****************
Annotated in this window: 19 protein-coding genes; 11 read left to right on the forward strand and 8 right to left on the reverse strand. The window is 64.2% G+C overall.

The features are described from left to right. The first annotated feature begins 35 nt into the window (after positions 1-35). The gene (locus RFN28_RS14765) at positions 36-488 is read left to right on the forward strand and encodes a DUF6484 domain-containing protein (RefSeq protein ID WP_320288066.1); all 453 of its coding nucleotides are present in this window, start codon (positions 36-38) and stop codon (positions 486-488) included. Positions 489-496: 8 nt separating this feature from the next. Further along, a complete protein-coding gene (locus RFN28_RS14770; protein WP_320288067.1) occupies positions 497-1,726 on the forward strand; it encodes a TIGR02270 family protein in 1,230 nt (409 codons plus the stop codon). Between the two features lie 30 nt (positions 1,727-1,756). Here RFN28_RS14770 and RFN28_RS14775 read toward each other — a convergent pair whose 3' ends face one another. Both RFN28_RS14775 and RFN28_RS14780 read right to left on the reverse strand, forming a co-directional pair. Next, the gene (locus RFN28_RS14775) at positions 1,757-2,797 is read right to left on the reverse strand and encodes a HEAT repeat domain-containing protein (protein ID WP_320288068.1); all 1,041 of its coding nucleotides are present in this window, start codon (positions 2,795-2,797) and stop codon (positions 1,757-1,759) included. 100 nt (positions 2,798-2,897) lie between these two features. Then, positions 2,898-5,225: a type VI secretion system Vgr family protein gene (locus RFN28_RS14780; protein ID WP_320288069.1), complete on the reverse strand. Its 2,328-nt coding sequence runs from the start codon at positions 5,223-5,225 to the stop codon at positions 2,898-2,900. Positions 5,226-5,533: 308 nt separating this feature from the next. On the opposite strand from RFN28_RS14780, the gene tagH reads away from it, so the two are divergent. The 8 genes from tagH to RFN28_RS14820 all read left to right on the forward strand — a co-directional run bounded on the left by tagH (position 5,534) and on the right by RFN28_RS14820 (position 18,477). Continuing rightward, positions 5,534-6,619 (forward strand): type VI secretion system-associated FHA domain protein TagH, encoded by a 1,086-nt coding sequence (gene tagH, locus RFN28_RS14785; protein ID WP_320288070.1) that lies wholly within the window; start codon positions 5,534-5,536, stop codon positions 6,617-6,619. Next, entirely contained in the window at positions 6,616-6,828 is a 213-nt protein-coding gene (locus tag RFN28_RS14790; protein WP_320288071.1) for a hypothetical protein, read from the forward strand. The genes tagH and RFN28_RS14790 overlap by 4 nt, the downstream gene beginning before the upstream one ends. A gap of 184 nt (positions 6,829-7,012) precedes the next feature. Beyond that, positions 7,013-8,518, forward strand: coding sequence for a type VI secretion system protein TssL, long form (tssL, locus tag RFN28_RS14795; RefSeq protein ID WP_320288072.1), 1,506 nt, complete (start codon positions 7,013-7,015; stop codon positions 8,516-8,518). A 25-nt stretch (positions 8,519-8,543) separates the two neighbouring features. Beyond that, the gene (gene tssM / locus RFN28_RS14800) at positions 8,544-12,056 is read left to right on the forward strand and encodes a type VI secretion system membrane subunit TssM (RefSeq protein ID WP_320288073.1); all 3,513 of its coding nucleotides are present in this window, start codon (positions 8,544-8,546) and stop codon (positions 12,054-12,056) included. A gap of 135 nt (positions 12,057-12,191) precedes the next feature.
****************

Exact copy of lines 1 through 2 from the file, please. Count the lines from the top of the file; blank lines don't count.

Annotated in this window: 19 protein-coding genes; 11 read left to right on the forward strand and 8 right to left on the reverse strand. The window is 64.2% G+C overall.

The features are described from left to right. The first annotated feature begins 35 nt into the window (after positions 1-35). The gene (locus RFN28_RS14765) at positions 36-488 is read left to right on the forward strand and encodes a DUF6484 domain-containing protein (RefSeq protein ID WP_320288066.1); all 453 of its coding nucleotides are present in this window, start codon (positions 36-38) and stop codon (positions 486-488) included. Positions 489-496: 8 nt separating this feature from the next. Further along, a complete protein-coding gene (locus RFN28_RS14770; protein WP_320288067.1) occupies positions 497-1,726 on the forward strand; it encodes a TIGR02270 family protein in 1,230 nt (409 codons plus the stop codon). Between the two features lie 30 nt (positions 1,727-1,756). Here RFN28_RS14770 and RFN28_RS14775 read toward each other — a convergent pair whose 3' ends face one another. Both RFN28_RS14775 and RFN28_RS14780 read right to left on the reverse strand, forming a co-directional pair. Next, the gene (locus RFN28_RS14775) at positions 1,757-2,797 is read right to left on the reverse strand and encodes a HEAT repeat domain-containing protein (protein ID WP_320288068.1); all 1,041 of its coding nucleotides are present in this window, start codon (positions 2,795-2,797) and stop codon (positions 1,757-1,759) included. 100 nt (positions 2,798-2,897) lie between these two features. Then, positions 2,898-5,225: a type VI secretion system Vgr family protein gene (locus RFN28_RS14780; protein ID WP_320288069.1), complete on the reverse strand. Its 2,328-nt coding sequence runs from the start codon at positions 5,223-5,225 to the stop codon at positions 2,898-2,900. Positions 5,226-5,533: 308 nt separating this feature from the next. On the opposite strand from RFN28_RS14780, the gene tagH reads away from it, so the two are divergent. The 8 genes from tagH to RFN28_RS14820 all read left to right on the forward strand — a co-directional run bounded on the left by tagH (position 5,534) and on the right by RFN28_RS14820 (position 18,477). Continuing rightward, positions 5,534-6,619 (forward strand): type VI secretion system-associated FHA domain protein TagH, encoded by a 1,086-nt coding sequence (gene tagH, locus RFN28_RS14785; protein ID WP_320288070.1) that lies wholly within the window; start codon positions 5,534-5,536, stop codon positions 6,617-6,619. Next, entirely contained in the window at positions 6,616-6,828 is a 213-nt protein-coding gene (locus tag RFN28_RS14790; protein WP_320288071.1) for a hypothetical protein, read from the forward strand. The genes tagH and RFN28_RS14790 overlap by 4 nt, the downstream gene beginning before the upstream one ends. A gap of 184 nt (positions 6,829-7,012) precedes the next feature. Beyond that, positions 7,013-8,518, forward strand: coding sequence for a type VI secretion system protein TssL, long form (tssL, locus tag RFN28_RS14795; RefSeq protein ID WP_320288072.1), 1,506 nt, complete (start codon positions 7,013-7,015; stop codon positions 8,516-8,518). A 25-nt stretch (positions 8,519-8,543) separates the two neighbouring features. Beyond that, the gene (gene tssM / locus RFN28_RS14800) at positions 8,544-12,056 is read left to right on the forward strand and encodes a type VI secretion system membrane subunit TssM (RefSeq protein ID WP_320288073.1); all 3,513 of its coding nucleotides are present in this window, start codon (positions 8,544-8,546) and stop codon (positions 12,054-12,056) included. A gap of 135 nt (positions 12,057-12,191) precedes the next feature.